The best dividend stocks in Australia right now

Growth and stability are just two of the reasons why I think these are the top ASX 300 stocks for dividends right now.

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I'm going to talk about three ASX dividend stocks that I think are the best to buy right now. I think they're so good that I have invested in all three for my portfolio in the last couple of weeks.

When selecting quality ASX dividend shares, there are a few things I want to see – stability and longer-term dividend growth, a solid dividend yield and a good likelihood of underlying earnings growth.

With that in mind, these are three of my favourites from the S&P/ASX 300 Index (ASX: XKO).

Rural Funds Group (ASX: RFF)

This real estate investment trust (REIT) owns a portfolio of farmland in various agricultural sectors, including cattle, vineyards, almonds, macadamias and cropping.

The business was listed a decade ago and grew its distribution every year between 2014 and 2022. It has maintained its distribution since then as it simultaneously invested in creating macadamia farms while facing higher interest rates. As a longer-term goal, the business wants to grow its distribution by 4% per annum.

Rural Funds' current annualised distribution translates into a distribution yield of 6%.

Its farms are benefiting from organic rental growth, with increases linked to inflation, while other contracts have fixed rental increases, plus occasional market reviews.

The Rural Funds share price is down almost 40% from January 2022, so I think this is a great time to invest.

Washington H. Soul Pattinson and Co. Ltd (ASX: SOL)

Soul Patts may be the king of dividend increases because it has grown its dividend every year since 2000 and paid a dividend every year since it was listed in 1903.

The company started as a pharmacy business, but it's now a very diversified investment house that invests in a wide variety of sectors, including resources, building products, property, telecommunications, financial services, agriculture, credit, swimming schools, and more.

The ASX dividend stock pays for its dividends from the dividends, distributions and interest generated from its portfolio.

There are at least two ways that the business can keep growing its payout. Soul Patts' investments can grow their own payouts to the company, giving Soul Patts more cash flow to work with.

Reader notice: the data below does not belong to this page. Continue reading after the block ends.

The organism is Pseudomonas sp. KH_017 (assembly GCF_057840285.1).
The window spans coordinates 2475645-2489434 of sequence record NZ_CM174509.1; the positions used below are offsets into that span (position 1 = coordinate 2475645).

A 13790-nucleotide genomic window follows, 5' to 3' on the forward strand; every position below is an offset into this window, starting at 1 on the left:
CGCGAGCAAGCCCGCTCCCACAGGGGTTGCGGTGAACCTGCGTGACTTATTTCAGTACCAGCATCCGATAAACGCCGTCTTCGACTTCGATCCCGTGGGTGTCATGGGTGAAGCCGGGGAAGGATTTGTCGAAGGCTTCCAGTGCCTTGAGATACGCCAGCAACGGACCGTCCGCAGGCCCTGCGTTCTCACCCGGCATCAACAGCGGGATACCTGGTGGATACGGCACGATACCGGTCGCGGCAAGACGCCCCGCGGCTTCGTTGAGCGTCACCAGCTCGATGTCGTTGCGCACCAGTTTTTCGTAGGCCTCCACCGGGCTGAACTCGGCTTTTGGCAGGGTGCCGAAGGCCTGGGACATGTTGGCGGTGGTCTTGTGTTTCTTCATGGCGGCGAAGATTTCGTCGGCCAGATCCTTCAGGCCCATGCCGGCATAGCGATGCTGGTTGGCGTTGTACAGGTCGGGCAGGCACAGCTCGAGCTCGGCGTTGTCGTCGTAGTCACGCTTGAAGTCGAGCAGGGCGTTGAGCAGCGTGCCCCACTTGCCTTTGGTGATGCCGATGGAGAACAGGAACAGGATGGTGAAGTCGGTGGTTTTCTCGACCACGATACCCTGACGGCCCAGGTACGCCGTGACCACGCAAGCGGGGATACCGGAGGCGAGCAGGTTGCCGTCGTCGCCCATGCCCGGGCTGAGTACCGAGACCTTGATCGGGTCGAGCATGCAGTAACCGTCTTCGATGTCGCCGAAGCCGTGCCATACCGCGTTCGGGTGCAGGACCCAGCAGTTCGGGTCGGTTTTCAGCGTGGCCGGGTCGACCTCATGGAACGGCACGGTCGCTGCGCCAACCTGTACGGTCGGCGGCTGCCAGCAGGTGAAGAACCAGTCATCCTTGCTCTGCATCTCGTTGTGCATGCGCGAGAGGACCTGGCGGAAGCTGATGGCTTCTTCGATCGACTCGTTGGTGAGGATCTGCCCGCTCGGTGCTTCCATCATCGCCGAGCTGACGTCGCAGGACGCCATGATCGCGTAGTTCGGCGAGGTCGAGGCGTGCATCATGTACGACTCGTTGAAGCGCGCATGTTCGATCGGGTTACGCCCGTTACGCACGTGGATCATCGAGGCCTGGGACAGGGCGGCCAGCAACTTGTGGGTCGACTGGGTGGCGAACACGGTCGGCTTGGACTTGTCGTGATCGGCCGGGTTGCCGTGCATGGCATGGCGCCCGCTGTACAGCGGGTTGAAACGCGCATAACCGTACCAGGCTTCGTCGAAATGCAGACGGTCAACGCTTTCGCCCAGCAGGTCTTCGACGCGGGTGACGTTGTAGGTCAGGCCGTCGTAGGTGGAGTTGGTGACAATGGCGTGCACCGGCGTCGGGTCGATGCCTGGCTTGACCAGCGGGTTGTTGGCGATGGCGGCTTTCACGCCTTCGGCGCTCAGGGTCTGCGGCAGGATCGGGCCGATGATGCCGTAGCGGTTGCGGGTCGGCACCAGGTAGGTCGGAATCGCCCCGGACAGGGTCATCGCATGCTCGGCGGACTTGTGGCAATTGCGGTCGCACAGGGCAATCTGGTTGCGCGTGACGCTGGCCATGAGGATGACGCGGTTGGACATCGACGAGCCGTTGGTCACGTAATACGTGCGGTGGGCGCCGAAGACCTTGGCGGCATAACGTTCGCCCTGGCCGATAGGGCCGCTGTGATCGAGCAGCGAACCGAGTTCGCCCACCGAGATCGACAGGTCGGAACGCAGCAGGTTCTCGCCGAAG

The investment house doesn't pay out all of its cash flow each year – it does retain some of it. Soul Patts can re-invest some of that into new opportunities, which can then deliver growth over the long term.

It has a grossed-up dividend yield of 3.8.

Brickworks Limited (ASX: BKW)

Brickworks is another ASX dividend stock with a very interesting asset base.

While it does operate large building product divisions (it's the market leader of bricks in Australia), other parts of the business attract me to the company for its dividend.

Brickworks has grown its annual dividend per share every year since 2014, so there has been a decade of growth. It hasn't implemented a dividend cut for almost 50 years, which is an incredibly long record of stability.

The business has two main assets to thank for its dividend. It has a large holding of Soul Patts shares, which supply Brickworks with solid dividends and long-term capital growth. The stability of Soul Patts can offset the volatility of Brickworks' building products earnings.

Brickworks also has a 50% stake in a growing industrial property trust where new large warehouses are being built, which is unlocking pleasing rental profits and adding to its ability to pay larger dividends.

It has a grossed-up dividend yield of 3.5%.

Motley Fool contributor Tristan Harrison has positions in Brickworks, Rural Funds Group, and Washington H. Soul Pattinson and Company Limited. The Motley Fool Australia's parent company Motley Fool Holdings Inc. has positions in and has recommended Brickworks and Washington H. Soul Pattinson and Company Limited. The Motley Fool Australia has positions in and has recommended Brickworks, Rural Funds Group, and Washington H. Soul Pattinson and Company Limited. The Motley Fool has a disclosure policy. This article contains general investment advice only (under AFSL 400691). Authorised by Scott Phillips.

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